How to Check to See If Your License Is Suspended in Utah

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Driving on a suspended license in Utah carries serious penalties, so if you have doubts or questions about your legal driving status you, and certain third parties approved under the Driver Privacy Protection Act, can request your driving record online, in person or by the mail.

Driving with a suspended license is illegal in any state, and the penalty for doing so in Utah can be up to six months in jail and up to a $750 fine. If you are unsure about the status of your driving privileges, it’s in your best interest to conduct a Utah driver license check before you get behind the wheel. In Utah, the Department of Motor Vehicles and the Utah Driver License Division are separate governmental agencies; the DMV deals with vehicle registrations, while the DLD licenses motorists. Driving records can be obtained online, in person or by mail by anyone who is authorized under the Driver Privacy Protection Act.

Who Can Access a Motor Vehicle Record

To determine whether you have a suspended license in Utah, request a copy of your driving record from the Driver License Division. The driving record, known as a Motor Vehicle Record, gives you information about any citations, arrests, suspensions or revocations you’ve received in the past three years. DUI and drug-related incidents stay on a driving record for 10 years.

Anyone can access their own Motor Vehicle Record, but it is also possible for certain other people to access your MVR as well. The Driver Privacy Protection Act outlines when it is permissible for a third party to request an MVR:

  • A government agency may obtain an MVR if needed to conduct its functions.
  • An MVR can be accessed for use in connection with court proceedings.
  • Insurers or insurance support agencies may access MVRs.
  • Licensed private investigators may obtain MVRs for certain reasons.
  • Employers may access driving records to check commercial driver license information.
  • Anyone can request the MVR of another person if they have that person’s written consent.

Conduct a Utah Driver License Check Online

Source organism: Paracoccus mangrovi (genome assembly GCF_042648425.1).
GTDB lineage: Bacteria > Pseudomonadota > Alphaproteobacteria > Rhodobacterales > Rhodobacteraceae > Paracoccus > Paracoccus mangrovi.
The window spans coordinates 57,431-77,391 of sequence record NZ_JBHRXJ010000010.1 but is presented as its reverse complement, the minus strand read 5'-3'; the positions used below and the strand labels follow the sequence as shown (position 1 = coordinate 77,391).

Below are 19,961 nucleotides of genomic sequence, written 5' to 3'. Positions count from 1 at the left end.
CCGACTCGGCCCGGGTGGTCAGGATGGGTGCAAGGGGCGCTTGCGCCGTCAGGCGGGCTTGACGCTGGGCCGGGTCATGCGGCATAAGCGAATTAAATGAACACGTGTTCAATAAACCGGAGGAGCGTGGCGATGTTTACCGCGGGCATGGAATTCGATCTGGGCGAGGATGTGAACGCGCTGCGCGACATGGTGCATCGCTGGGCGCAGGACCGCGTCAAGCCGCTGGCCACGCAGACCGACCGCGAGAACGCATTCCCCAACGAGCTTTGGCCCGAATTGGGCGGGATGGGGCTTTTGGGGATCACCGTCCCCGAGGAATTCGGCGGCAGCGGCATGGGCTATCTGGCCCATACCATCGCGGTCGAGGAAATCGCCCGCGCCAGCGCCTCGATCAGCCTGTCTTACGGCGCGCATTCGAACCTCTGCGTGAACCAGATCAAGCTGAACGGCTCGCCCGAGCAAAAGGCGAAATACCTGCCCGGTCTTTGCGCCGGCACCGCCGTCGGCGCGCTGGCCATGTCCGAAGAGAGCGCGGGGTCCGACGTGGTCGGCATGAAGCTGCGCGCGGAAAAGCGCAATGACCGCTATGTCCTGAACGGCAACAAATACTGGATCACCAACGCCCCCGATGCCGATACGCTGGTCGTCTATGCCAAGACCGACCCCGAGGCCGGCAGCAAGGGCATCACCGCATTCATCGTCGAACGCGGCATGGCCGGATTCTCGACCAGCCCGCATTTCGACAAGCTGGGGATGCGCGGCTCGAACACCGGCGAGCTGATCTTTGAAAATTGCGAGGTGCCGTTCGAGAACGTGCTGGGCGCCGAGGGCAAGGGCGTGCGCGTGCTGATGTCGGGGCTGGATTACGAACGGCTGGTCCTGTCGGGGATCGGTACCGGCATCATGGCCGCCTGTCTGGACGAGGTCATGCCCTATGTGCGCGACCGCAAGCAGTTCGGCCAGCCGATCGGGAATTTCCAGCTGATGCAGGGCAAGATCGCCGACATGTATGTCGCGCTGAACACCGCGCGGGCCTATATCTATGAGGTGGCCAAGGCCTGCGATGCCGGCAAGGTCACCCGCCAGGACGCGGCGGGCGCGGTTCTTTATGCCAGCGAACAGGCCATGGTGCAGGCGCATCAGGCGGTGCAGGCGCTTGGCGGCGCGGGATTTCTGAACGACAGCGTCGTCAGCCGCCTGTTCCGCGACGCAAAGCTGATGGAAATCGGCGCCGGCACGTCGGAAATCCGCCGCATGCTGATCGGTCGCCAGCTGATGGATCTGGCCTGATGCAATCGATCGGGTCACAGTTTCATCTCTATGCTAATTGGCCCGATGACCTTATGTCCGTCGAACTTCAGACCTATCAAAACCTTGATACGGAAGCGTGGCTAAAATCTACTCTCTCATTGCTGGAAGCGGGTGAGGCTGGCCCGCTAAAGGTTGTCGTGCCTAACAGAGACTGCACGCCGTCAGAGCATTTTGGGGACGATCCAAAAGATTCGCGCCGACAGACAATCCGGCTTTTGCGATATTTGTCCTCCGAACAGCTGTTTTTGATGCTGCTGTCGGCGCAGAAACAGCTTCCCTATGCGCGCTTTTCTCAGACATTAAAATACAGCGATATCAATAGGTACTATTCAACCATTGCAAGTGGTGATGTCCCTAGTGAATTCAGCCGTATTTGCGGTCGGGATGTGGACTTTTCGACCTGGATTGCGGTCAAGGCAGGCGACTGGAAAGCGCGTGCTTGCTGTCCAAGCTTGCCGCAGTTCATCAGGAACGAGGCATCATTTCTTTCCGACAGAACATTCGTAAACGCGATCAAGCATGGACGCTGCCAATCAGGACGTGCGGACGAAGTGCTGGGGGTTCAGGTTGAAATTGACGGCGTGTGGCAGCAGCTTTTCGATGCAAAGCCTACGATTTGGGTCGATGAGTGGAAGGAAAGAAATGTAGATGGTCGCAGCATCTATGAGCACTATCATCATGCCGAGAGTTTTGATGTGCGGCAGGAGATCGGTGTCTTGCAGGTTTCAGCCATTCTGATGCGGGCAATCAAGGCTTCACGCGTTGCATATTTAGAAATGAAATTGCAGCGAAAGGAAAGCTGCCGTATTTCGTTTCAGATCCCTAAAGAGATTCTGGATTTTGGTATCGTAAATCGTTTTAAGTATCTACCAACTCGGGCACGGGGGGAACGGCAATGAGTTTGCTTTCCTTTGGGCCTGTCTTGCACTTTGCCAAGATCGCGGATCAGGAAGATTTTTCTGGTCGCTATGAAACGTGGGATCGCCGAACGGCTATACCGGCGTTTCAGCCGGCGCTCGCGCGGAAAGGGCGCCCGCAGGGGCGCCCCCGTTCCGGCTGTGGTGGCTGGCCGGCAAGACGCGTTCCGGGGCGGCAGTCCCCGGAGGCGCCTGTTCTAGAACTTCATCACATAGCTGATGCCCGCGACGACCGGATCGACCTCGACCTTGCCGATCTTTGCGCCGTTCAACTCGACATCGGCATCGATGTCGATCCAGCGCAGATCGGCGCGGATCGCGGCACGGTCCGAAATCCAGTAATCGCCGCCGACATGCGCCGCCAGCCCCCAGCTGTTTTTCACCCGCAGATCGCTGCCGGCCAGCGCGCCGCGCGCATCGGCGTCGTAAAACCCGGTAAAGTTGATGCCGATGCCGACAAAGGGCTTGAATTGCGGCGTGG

Motor Vehicle Records are available online, in person or by mail. To request your personal driving record online, visit Utah’s personal driving record portal. Through this online service, you can purchase your personal MVR using a credit or debit card, but only if the billing information for your card matches the address on file with your driver license record.

Utah also allows companies conducting pre-employment screening and background checks to access MVRs. The company must create a Utah.gov account, fill out a business account and then wait for approval before conducting driver history records searches.

Conduct a Driver License Check by Mail or In Person

To request a driving record online or in person, you must fill out the correct form and pay a fee. Driving record request forms can be found on the DLD website or at a driver license office. For a personal MVR, fill out form DLD60. Commercial Driver License employers, insurance agencies and any other requestors must fill out form DLD60b, which requires the driver's signature to be notarized and dated within 90 days of when the form is submitted. Requests for driving records made by a government agency, for the purposes of court proceedings or investigations must fill out form DLD60a.

In-person requests can be made at any driver license office, and the fee for a regular or a CDL driving record is $8.00. Certified MVRs, which can only be obtained in person at the administrative office in Salt Lake City, require the additional form DLD266 and cost $10.75.

To obtain a copy of a driving record by mail, send the completed form with a check for $8.00 for a regular or CDL driving record, or $10.75 for a certified driving record. Make checks payable to Utah Department of Public Safety and mail to:

Department of Public Safety
Driver License Division
P.O. Box 144501
Salt Lake City, UT 84114

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About the Author

Sally Brooks is a writer living in New York City with her chunky toddler and patient husband. She graduated magna cum laude from the University Cincinnati College of Law and her work has been featured in Jurist and the Temple Political and Civil Rights Law Review.

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